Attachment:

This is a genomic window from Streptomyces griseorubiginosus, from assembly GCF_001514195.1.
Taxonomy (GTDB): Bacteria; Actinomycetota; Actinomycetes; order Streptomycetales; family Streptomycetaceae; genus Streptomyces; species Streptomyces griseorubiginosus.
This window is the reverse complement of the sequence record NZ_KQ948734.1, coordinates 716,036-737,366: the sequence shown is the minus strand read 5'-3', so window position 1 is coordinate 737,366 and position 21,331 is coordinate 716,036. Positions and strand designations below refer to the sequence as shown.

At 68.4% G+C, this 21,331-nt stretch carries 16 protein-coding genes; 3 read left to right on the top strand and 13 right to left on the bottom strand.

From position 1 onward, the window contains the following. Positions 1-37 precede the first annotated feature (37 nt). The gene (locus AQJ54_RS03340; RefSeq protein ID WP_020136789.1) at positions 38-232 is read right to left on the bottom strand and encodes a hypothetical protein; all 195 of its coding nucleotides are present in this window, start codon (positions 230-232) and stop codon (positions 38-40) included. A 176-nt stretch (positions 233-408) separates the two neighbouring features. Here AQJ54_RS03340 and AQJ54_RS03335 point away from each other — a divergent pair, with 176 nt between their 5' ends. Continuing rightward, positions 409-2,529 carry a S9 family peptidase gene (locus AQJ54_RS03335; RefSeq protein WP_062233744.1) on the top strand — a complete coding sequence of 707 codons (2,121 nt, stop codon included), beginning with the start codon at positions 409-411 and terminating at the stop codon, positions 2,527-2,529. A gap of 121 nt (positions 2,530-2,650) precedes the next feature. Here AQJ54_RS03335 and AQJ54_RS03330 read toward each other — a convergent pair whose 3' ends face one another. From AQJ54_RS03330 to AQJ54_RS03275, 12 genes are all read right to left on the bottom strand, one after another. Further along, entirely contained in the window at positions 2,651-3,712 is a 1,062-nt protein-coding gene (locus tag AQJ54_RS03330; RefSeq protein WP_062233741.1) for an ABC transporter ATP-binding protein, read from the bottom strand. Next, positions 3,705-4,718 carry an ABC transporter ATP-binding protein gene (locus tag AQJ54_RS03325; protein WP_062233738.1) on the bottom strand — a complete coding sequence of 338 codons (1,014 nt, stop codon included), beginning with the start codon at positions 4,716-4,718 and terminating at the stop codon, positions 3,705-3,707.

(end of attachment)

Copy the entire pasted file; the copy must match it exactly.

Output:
This is a genomic window from Streptomyces griseorubiginosus, from assembly GCF_001514195.1.
Taxonomy (GTDB): Bacteria; Actinomycetota; Actinomycetes; order Streptomycetales; family Streptomycetaceae; genus Streptomyces; species Streptomyces griseorubiginosus.
This window is the reverse complement of the sequence record NZ_KQ948734.1, coordinates 716,036-737,366: the sequence shown is the minus strand read 5'-3', so window position 1 is coordinate 737,366 and position 21,331 is coordinate 716,036. Positions and strand designations below refer to the sequence as shown.

At 68.4% G+C, this 21,331-nt stretch carries 16 protein-coding genes; 3 read left to right on the top strand and 13 right to left on the bottom strand.

From position 1 onward, the window contains the following. Positions 1-37 precede the first annotated feature (37 nt). The gene (locus AQJ54_RS03340; RefSeq protein ID WP_020136789.1) at positions 38-232 is read right to left on the bottom strand and encodes a hypothetical protein; all 195 of its coding nucleotides are present in this window, start codon (positions 230-232) and stop codon (positions 38-40) included. A 176-nt stretch (positions 233-408) separates the two neighbouring features. Here AQJ54_RS03340 and AQJ54_RS03335 point away from each other — a divergent pair, with 176 nt between their 5' ends. Continuing rightward, positions 409-2,529 carry a S9 family peptidase gene (locus AQJ54_RS03335; RefSeq protein WP_062233744.1) on the top strand — a complete coding sequence of 707 codons (2,121 nt, stop codon included), beginning with the start codon at positions 409-411 and terminating at the stop codon, positions 2,527-2,529. A gap of 121 nt (positions 2,530-2,650) precedes the next feature. Here AQJ54_RS03335 and AQJ54_RS03330 read toward each other — a convergent pair whose 3' ends face one another. From AQJ54_RS03330 to AQJ54_RS03275, 12 genes are all read right to left on the bottom strand, one after another. Further along, entirely contained in the window at positions 2,651-3,712 is a 1,062-nt protein-coding gene (locus tag AQJ54_RS03330; RefSeq protein WP_062233741.1) for an ABC transporter ATP-binding protein, read from the bottom strand. Next, positions 3,705-4,718 carry an ABC transporter ATP-binding protein gene (locus tag AQJ54_RS03325; protein WP_062233738.1) on the bottom strand — a complete coding sequence of 338 codons (1,014 nt, stop codon included), beginning with the start codon at positions 4,716-4,718 and terminating at the stop codon, positions 3,705-3,707.